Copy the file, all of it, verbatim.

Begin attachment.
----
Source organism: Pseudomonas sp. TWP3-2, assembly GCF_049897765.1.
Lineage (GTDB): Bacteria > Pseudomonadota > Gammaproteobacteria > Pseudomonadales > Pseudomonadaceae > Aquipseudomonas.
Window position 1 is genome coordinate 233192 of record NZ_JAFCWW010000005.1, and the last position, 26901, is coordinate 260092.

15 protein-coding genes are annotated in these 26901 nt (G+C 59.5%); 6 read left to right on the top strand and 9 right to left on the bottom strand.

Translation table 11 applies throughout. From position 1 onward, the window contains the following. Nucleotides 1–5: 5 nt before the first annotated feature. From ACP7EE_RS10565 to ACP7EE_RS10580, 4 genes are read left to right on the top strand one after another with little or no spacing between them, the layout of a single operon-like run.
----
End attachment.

Source organism: Pseudomonas sp. TWP3-2, assembly GCF_049897765.1.
Lineage (GTDB): Bacteria > Pseudomonadota > Gammaproteobacteria > Pseudomonadales > Pseudomonadaceae > Aquipseudomonas.
Window position 1 is genome coordinate 233192 of record NZ_JAFCWW010000005.1, and the last position, 26901, is coordinate 260092.

15 protein-coding genes are annotated in these 26901 nt (G+C 59.5%); 6 read left to right on the top strand and 9 right to left on the bottom strand.

Translation table 11 applies throughout. From position 1 onward, the window contains the following. Nucleotides 1–5: 5 nt before the first annotated feature. From ACP7EE_RS10565 to ACP7EE_RS10580, 4 genes are read left to right on the top strand one after another with little or no spacing between them, the layout of a single operon-like run.